The Modern Silk Road

The most hard-boiled forms of human enterprise tend to be the most prolific. Thus commerce along the legendary Silk Road flourished as it did for some 1,600 years because it was negotiated between merchants, not ministers or politicians. Having predated the nation-state and the borders that define them, the world's main commercial artery was lightly taxed and regulated, and free of the political set-asides and subsidies that weigh on today's free-trade agreements. For better or for worse, there were no labor unions demanding living wages for workers, no environmental groups clamoring for high emission standards and no human-rights organizations calling for boycotts of authoritarian regimes.

History repeats itself. In just a few short years, a new generation of merchants have spontaneously revived the ancient spice trade and restored its centrality with a host of modern wares. As opportunities closed in the United States—its economy sluggish, its investment environment increasingly hostile to Arabs and Chinese—new ones have opened between Asia and the Gulf. Unlike China's emerging ties to Africa, which have been attacked as a form of resource imperialism, Beijing's renewed tie to the Middle East is a joining of equals—newly rich Chinese manufacturers cutting deals with flush petro-princes from a tradition of unfettered trade as rich and old as China's. The process began with the simple exchange of Arab oil for Chinese capital and it has since expanded into a web of two-way deals in banking, property development, industry and tourism.

The world's two most liquid economies are creating a new commercial bloc that is rebalancing the global economy. With much of the world teetering on the brink of recession, China and the Middle East continue to expand and converge at a brisk pace. The transatlantic route is still the richest of the world's major trade channels (worth $1.5 trillion in trade and investment last year), and the European Union and the United States remain the largest export markets for both China and much of the oil-rich Middle East. But the new Silk Road is growing at a faster rate. Trade between China and the Middle East has doubled since 2000, to $240 billion, according to the Dubai International Financial Centre, and is estimated to grow by several times that amount over the next decade. To take just one example, the United Arab Emirates projects that its two-way trade with China will grow by a factor of seven by 2015, to $100 million from $14.2 billion in 2006. "We see the world economy as revolving around us," David Rubenstein, cofounder of the U.S.-based-Carlyle private-equity giant, said at an investment forum recently. "But the economic center of the world is beginning to shift from the U.S. and Europe to the Middle East and Asia."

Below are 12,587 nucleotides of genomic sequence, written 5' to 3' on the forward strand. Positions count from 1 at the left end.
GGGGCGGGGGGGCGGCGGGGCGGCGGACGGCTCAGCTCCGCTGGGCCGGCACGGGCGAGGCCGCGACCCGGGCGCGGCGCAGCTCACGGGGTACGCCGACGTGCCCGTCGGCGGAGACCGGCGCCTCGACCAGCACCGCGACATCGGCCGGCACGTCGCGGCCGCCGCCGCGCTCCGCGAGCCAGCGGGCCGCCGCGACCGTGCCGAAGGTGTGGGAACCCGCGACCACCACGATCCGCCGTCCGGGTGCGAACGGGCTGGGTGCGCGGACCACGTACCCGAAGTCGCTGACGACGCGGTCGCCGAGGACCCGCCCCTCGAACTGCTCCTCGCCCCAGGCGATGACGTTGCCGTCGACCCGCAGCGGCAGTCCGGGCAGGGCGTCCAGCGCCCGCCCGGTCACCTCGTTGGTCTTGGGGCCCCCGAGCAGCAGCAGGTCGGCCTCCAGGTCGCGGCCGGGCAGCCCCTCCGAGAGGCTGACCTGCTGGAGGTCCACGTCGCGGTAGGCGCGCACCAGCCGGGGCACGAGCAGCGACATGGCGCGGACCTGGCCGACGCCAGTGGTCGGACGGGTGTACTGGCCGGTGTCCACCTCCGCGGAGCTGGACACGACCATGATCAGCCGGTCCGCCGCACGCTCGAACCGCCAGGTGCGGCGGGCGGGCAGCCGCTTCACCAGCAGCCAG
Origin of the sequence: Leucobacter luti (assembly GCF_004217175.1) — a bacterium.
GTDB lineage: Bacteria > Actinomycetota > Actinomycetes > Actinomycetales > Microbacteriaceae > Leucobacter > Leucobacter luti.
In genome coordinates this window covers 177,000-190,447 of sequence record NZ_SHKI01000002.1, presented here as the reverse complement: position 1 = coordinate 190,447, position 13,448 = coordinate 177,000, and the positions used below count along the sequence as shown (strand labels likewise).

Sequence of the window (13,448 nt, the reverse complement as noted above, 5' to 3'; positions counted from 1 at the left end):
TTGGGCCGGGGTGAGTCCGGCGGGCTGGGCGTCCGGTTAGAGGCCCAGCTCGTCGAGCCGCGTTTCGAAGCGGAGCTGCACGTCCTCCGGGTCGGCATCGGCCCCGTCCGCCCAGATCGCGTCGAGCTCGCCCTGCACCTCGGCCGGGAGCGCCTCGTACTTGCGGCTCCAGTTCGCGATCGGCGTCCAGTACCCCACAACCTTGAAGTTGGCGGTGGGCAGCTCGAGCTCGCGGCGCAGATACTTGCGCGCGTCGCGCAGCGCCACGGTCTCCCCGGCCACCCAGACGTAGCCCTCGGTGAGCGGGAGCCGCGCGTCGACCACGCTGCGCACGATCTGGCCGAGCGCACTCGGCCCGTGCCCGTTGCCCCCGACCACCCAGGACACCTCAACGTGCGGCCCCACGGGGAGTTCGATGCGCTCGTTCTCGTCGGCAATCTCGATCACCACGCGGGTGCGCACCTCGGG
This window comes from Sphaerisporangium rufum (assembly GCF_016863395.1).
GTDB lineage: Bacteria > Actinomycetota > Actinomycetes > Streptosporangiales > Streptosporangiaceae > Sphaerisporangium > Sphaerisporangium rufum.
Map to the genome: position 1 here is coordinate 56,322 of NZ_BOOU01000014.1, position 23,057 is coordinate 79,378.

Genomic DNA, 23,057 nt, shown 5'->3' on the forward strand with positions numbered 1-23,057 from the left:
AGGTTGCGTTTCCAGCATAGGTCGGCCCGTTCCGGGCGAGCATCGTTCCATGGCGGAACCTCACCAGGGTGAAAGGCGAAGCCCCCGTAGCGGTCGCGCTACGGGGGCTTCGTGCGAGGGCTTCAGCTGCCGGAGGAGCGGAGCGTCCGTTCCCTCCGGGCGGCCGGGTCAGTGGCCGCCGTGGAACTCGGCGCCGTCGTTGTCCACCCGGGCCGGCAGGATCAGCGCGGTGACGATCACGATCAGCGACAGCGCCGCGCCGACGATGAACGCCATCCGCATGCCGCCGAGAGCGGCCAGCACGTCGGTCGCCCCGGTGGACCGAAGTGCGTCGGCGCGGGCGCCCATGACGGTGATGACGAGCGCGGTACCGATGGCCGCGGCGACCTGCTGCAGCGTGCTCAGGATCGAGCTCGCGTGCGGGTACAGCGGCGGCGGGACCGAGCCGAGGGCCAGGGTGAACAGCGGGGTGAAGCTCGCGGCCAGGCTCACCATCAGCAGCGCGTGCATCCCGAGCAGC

It's not only trade in goods and oil. Asia and the Middle East are home to the world's largest pools of surplus cash, much of which is managed by six of the top 10 sovereign wealth funds. That makes the new Silk Road a key nexus for the next generation of blockbuster financial deals. A report issued this month by JL McGregor & Co., a Beijing-based consultancy, estimates that the amount of Middle East money flowing into China could reach $250 billion over the next five years. The report compares that figure with the $200 billion it says Gulf investors have divested from the United States since 2003, a consequence of post-9/11 safeguards against suspect money flows and hostility to Arab investment.